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By DAVID CAMPHOUSE
At the Monday, April 25, Pike County board meeting, board members unanimously denied the rezoning request made by Ganja Thai LLC to rezone a parcel of land in Martinsburg from agricultural to industrial use in order to accommodate an adult use cannabis grow/infusion/transport facility.
“I would make a motion that we deny the request to rezone,” County Board member Andy Borrowman said.
Board member Amy Gates seconded, and the motion carried without opposition. Members Derek Ross and Mark Mountain were absent from the meeting.
The decision to deny the rezoning application was met with applause from dozens of Martinsburg residents and property owners in attendance at the board meeting.
Dozens of residents who live or own property near the proposed Ganja Thai grow site had voiced their opposition to the planned cannabis growing facility at last month’s county board meeting.
Concerns of residents centered on light pollution from security cameras and security lights, as well as concerns over the smell of cannabis emanating from the grow facility into adjoining properties. In addition, residents voiced concerns over traffic from employees coming and going from the facility at all hours of the day and night.
Following the vote to deny the Ganja Thai request, the concerned residents and property owners left the courtroom.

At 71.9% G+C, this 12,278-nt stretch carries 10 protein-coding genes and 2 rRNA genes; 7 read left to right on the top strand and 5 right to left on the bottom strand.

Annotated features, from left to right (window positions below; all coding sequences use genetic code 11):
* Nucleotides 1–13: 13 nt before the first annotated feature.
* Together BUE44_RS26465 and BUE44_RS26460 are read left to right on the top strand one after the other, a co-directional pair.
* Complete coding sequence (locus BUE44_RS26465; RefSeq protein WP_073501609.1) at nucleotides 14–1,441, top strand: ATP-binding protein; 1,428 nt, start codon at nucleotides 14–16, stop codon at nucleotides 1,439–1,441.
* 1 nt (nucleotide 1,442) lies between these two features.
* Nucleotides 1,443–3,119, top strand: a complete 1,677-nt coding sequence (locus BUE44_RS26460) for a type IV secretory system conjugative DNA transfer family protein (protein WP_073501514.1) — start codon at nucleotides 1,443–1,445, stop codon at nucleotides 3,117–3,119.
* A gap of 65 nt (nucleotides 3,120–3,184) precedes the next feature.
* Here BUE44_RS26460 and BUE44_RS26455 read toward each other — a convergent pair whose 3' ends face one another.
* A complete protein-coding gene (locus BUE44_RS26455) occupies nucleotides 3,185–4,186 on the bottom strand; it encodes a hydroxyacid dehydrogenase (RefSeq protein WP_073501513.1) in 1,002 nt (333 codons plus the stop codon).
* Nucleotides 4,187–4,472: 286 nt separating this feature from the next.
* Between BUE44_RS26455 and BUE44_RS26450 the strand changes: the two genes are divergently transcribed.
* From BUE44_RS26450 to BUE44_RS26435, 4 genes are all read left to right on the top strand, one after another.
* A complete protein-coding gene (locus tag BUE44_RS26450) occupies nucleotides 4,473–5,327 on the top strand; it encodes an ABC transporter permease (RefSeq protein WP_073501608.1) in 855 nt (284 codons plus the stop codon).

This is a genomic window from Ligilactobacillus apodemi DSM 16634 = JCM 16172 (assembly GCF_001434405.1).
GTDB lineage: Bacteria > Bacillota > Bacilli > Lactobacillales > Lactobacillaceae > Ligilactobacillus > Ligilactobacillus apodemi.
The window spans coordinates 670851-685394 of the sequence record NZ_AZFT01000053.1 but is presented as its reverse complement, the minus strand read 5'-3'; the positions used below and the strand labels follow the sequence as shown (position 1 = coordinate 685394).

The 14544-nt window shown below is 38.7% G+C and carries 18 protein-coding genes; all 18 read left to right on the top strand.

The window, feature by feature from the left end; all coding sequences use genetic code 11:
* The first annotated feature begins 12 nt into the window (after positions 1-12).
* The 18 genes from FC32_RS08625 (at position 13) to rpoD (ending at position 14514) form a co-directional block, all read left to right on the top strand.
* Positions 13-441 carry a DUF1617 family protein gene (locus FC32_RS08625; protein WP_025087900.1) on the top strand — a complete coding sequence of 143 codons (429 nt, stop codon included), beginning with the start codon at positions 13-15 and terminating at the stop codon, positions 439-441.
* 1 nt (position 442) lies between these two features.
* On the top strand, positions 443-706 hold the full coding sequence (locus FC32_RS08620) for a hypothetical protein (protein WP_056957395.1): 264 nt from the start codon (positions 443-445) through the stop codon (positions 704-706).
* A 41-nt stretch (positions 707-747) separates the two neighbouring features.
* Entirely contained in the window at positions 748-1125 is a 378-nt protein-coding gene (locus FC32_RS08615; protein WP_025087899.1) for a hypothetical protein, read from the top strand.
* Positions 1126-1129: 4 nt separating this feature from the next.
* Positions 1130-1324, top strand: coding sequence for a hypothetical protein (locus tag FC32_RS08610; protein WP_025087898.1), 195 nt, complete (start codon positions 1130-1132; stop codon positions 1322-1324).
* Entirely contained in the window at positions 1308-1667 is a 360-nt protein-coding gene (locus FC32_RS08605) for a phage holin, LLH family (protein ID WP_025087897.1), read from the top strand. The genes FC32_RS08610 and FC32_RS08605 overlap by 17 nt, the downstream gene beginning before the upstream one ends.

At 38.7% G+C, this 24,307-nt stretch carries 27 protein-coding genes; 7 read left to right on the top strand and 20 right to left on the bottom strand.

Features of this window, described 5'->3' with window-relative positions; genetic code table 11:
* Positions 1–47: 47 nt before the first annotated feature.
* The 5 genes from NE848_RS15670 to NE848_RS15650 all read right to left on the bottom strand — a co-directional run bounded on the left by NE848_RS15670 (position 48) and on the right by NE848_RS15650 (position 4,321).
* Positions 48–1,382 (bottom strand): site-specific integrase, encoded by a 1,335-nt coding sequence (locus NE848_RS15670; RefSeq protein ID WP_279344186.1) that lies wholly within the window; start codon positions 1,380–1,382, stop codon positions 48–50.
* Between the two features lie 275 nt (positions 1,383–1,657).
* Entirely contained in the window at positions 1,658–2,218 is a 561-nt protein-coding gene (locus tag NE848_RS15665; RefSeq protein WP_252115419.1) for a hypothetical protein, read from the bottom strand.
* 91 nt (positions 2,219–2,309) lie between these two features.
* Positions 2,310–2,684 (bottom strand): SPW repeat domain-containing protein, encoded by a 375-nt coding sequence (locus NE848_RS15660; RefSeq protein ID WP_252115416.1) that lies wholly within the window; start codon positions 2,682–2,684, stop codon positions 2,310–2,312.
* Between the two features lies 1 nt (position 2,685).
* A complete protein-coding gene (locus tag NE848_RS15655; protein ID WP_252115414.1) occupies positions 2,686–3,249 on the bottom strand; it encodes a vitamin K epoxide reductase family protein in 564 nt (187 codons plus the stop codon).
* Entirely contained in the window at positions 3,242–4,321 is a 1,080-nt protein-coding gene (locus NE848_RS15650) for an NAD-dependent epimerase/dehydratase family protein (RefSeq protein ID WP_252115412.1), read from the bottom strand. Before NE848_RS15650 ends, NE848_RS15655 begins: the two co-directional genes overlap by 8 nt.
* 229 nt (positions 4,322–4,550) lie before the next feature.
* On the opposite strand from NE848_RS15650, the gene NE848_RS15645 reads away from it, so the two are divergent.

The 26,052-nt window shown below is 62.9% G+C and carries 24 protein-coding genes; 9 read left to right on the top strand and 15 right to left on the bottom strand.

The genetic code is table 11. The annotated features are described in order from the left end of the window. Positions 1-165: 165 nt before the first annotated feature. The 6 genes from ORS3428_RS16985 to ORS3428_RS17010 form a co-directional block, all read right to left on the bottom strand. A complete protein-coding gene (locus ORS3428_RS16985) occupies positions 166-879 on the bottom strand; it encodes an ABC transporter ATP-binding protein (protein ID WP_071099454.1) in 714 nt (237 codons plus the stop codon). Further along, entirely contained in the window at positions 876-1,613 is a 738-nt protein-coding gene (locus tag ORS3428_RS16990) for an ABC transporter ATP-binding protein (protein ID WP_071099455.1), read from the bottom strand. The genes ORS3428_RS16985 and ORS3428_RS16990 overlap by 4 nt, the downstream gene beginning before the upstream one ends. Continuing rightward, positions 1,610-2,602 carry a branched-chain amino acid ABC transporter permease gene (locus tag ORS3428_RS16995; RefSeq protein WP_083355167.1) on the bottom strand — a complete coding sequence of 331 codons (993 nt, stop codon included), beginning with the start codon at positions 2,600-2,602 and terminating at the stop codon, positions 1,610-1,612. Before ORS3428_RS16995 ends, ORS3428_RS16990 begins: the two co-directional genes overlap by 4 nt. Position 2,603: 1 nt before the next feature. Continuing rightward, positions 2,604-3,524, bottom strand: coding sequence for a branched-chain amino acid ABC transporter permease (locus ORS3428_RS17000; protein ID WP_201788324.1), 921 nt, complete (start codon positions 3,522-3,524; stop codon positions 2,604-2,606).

Board members also approved borrowing $1.1 million to purchase the East Building of the former JDL Properties at the Pittsfield Industrial Park to house the Pike County Highway Department.
The low bid from Central State Bank at a rate of 1.874% was approved for the loan.
Board President Jim Sheppard reported that the county was pursuing funds for the building by way of a grant submitted through Congressman Darin LaHood’s office.
The board went on to approve the payment of $2,500 of accommodation use tax funds toward the annual Lincoln Days Civil War reenactment at Lake Pittsfield.
In addition, the board approved paying $5,000 toward the commission of a mural in Barry.
Pike County Health Department (PCHD) administrator, Anita Andress, gave a report on behalf of PCHD. Among many other statistics, Andress reported that PCHD had administered well over 6,000 COVID-19 vaccination doses at 98 vaccination clinics.
Andress went on to say that in the course of developing PCHD’s state-required IPLAN, PCHD had identified mental health and food insecurity as two primary public health challenges facing the county.
“Food insecurity was something that was brought up,” Andress said. “It’s an indication of our high poverty levels. As a county, we’re poor. There are 5,000 Medicaid people that use our clinic.”